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Known for its exceptional style, comfort, and quality, Birkenstock has been synonymous with orthopaedic design and foot support since 1774.

By using eco-friendly cork, jute, and natural latex footbeds, Birkenstock shoes, boots, and sandals combine high-quality materials with foot health benefits.

Birkenstock is a family-run business that remains one of the most trusted names in footwear today thanks to its enduring popularity and global recognition.


The contoured footbed was developed by Birkenstock in the 19th century as part of its design philosophy.

By combining cork with latex, the footbed provides custom comfort and weight distribution over time as it adapts to the wearer's feet.

It is anatomically shaped and provides arch support, a deep heel cup, and a roomy toe box.

The History

18th Century

When two brothers handcrafted shoes in the German countryside in 1774, the Birkenstock family began. During those times, harsh weather conditions required rugged clothing and footwear. The average person owned one pair of shoes, which were repaired by a local cobbler over time.

19th Century

A middle class with purchasing power developed in European society during the industrial revolution. As a result of steam engines, shoe manufacturers were no longer required to manufacture each piece by hand, thus meeting a growing demand for shoe products in greater quantities.

History of Birkenstock

1920s -1930s

With the introduction of Birkenstock's 'Birkenstock System' in the 1920s, the company created handcrafted shoes with orthopaedic lasts and flexible footbeds. In the 1930s, Birkenstock patented the first flexible arch support, which improved the support features of its contoured footbeds.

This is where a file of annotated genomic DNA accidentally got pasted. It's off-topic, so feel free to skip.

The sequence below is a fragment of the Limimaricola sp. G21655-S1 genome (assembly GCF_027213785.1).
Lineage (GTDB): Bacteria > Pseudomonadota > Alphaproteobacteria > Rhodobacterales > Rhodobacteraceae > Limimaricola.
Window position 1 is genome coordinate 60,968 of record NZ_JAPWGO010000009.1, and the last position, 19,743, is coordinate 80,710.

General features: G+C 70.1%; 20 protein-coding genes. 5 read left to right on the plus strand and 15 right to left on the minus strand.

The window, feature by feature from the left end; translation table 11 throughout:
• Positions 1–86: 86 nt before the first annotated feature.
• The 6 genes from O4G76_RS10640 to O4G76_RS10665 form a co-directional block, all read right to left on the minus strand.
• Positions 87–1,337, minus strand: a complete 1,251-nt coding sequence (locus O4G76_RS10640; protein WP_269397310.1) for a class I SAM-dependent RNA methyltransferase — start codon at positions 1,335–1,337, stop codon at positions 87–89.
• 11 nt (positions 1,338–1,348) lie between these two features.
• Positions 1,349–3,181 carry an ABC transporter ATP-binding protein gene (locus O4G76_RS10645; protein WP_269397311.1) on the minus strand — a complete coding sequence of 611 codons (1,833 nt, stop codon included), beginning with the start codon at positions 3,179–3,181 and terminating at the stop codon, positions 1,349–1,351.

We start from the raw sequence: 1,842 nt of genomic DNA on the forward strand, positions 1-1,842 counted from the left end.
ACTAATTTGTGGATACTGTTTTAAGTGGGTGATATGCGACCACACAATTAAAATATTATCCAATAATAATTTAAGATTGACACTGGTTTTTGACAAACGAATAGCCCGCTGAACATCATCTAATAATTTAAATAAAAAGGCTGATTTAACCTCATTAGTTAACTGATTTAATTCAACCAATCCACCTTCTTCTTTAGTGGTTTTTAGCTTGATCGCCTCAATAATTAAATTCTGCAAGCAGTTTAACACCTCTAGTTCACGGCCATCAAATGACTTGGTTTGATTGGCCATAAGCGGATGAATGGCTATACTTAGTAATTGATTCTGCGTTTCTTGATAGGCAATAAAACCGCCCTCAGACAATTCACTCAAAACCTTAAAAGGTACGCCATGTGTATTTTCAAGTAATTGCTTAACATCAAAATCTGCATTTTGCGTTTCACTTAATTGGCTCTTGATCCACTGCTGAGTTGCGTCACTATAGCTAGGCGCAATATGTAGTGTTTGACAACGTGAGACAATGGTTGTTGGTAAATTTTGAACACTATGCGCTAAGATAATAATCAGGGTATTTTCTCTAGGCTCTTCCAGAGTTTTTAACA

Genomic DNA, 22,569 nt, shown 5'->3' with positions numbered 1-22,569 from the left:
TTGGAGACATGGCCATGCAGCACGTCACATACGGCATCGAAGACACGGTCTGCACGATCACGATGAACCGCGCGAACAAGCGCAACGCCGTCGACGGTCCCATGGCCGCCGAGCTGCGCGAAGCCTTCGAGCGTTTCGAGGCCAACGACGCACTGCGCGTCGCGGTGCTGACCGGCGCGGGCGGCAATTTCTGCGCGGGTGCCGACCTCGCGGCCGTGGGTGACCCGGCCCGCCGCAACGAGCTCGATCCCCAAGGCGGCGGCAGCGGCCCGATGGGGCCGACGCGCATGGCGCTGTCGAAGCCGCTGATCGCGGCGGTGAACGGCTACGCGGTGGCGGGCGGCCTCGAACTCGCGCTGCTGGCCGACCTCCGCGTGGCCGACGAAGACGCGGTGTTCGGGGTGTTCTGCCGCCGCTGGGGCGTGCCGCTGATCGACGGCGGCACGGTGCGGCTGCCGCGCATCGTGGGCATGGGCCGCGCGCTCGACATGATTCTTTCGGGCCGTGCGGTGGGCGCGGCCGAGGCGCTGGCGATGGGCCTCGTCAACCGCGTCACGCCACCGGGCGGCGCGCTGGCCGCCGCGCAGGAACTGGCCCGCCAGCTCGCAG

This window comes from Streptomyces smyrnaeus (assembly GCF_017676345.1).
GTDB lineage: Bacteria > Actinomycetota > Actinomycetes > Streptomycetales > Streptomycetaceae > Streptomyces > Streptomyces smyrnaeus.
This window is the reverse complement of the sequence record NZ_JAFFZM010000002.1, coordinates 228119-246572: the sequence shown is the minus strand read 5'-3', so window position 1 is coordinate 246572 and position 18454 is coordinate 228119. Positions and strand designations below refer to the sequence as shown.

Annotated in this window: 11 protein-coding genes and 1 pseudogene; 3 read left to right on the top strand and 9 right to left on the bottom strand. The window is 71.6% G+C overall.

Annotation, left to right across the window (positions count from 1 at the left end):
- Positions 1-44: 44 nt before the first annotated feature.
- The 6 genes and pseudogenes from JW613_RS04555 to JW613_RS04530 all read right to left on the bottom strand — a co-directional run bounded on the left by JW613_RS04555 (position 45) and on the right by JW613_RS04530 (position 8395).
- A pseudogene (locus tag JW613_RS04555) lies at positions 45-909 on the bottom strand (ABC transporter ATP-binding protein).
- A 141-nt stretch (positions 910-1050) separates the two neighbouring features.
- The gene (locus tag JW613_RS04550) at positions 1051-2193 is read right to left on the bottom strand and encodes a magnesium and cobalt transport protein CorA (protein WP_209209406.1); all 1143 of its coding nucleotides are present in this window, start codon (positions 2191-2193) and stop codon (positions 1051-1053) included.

1940s -1950s

The shoe gained popularity in the German, Austrian and Swiss markets. In 1947, Birkenstock introduced its first sandal featuring its signature footbed, which combined orthopaedic benefits with fashion. In the 1950s, Birkenstocks gained popularity among those seeking foot health in addition to their medical origins.

History of Birkenstock

1960s - 1980s

As Birkenstock expanded its sandal collection in the 1960s, the Arizona sandal became an international favorite. The Gizeh thong sandal was introduced by Birkenstock in 1973, giving its contoured footbed a fashionable twist. In 1978, the Boston clog was introduced with a closed-toe footbed.

1980s - 1990s

In the 1980s, the company began selling shoes in the USA. In the 1990s, Birkenstock began offering vegan and cruelty-free leather options after gaining popularity in alternative and counterculture fashion movements.

Birkenstock Today

Birkenstock sole

During the 2000s, Birkenstock expanded the brand's product line even further. In 2003, Birkenstock launched closed-toe shoes and boots, expanding its expertise in foot health and comfort. As an innovative footwear brand with a lasting legacy, Birkenstock celebrated its 245th anniversary in 2019.

Did you know?

During space missions, NASA astronauts wore Birkenstock sandals.

The footbeds provide support and comfort even in zero gravity.

Because they conform to the feet and distribute weight evenly, they are ideal for astronauts experiencing foot swelling and hardship during space travel.

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